To sample 10% of the reads: in1=reads1.fq in2=reads2.fq out1=sampled1.fq out2=sampled2.fq samplerate=0.1
    or more concisely: in=reads#.fq out=sampled#.fq samplerate=0.1
    and for exact sampling: in=reads#.fq out=sampled#.fq samplereadstarget=100k
    • Changing fasta headers

    Remove anything after the first space in fasta header.

    Code: in=sequences.fasta out=renamed.fasta trd
    "trd" stands for "trim read description" and will truncate everything after the first whitespace.
    • Extract reads from a sam file

    $ in=reads.sam out=reads.fastq
    • Verify pairing and optionally de-interleave the reads

    $ in=reads.fastq verifypairing
    • Verify pairing if the reads are in separate files

    $ in1=r1.fq in2=r2.fq vpair
    If that completes successfully and says the reads were correctly paired, then you can simply de-interleave reads into two files like this:

    $ in=reads.fastq out1=r1.fastq out2=r2.fastq
    • Base quality histograms

    $ in=reads.fq qchist=qchist.txt
    That stands for "quality count histogram".
    • Filter SAM/BAM file by read length

    $ in=x.sam out=y.sam minlength=50 maxlength=200
    • Filter SAM/BAM file to detect/filter spliced reads

    $ in=mapped.bam out=filtered.bam maxdellen=50
    You can set "maxdellen" to whatever length deletion event you consider the minimum to signify splicing, which depends on the organism.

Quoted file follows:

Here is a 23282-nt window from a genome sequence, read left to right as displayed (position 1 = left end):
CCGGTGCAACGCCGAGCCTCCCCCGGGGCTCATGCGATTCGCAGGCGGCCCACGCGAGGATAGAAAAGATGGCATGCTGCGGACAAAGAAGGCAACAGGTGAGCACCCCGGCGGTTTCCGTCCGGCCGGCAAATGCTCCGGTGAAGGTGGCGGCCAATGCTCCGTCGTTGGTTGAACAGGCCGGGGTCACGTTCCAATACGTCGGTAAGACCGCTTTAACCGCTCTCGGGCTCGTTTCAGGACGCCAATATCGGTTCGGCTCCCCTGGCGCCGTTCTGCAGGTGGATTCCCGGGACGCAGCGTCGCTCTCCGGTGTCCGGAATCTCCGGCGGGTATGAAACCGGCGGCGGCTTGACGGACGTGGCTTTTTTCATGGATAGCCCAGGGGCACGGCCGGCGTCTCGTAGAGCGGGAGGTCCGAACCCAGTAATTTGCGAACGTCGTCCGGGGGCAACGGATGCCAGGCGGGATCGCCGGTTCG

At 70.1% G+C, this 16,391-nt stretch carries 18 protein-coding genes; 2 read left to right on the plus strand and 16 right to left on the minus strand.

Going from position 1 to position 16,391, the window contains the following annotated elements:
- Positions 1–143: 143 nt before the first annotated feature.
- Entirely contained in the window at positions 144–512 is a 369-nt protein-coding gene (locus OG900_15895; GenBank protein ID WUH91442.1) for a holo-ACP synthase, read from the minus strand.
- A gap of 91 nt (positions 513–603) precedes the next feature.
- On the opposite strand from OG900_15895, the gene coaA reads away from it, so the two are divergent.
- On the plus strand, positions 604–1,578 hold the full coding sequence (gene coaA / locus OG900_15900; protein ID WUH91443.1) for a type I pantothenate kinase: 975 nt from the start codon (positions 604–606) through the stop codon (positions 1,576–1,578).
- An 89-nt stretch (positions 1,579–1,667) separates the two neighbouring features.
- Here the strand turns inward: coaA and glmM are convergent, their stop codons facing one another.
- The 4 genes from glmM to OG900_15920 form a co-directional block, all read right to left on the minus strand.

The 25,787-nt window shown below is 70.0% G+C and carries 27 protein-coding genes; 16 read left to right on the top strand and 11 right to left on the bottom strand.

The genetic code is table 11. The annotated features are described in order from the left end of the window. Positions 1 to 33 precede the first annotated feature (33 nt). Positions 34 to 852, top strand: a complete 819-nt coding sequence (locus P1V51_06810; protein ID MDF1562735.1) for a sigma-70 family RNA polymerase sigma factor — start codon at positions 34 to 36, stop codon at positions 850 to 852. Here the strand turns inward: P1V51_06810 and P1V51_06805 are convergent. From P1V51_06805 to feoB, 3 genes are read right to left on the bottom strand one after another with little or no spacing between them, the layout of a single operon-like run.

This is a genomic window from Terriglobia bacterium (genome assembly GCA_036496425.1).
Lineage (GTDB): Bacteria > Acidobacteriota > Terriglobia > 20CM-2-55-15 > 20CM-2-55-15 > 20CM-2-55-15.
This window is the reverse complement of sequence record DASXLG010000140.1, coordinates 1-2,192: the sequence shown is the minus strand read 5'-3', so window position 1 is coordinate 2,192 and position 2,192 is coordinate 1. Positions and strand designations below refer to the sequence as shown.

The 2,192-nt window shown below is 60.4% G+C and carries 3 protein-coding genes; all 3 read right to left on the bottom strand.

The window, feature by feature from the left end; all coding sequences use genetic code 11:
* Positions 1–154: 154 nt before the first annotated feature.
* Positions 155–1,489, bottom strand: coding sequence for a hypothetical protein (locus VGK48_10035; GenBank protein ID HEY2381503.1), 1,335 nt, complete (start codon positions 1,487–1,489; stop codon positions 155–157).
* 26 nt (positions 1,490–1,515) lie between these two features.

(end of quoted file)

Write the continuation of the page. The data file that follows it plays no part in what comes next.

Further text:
• "Re-pair" out-of-order reads from paired-end data files

    $ in1=r1.fq.gz in2=r2.fq.gz out1=fixed1.fq.gz out2=fixed2.fq.gz outsingle=singletons.fq.gz

    BBMerge now has a new flag - "outa" or "outadapter". This allows you to automatically detect the adapter sequence of reads with short insert sizes, in case you don't know what adapters were used. It works like this:

    $ in=reads.fq outa=adapters.fa reads=1m
    Of course, it will only work for paired reads! The output fasta file will look like this:

    If you have multiplexed things with different barcodes in the adapters, the part with the barcode will show up as Ns, like this:


    Note: For BBMerge with micro-RNA, you need to add the flag mininsert=17. The default is 35, which is too long for micro-RNA libraries.
    • Identifying adapters

    If you have paired reads, and enough of the reads have inserts shorter than read length, you can identify adapter sequences with BBMerge, like this (they will be printed to adapters.fa):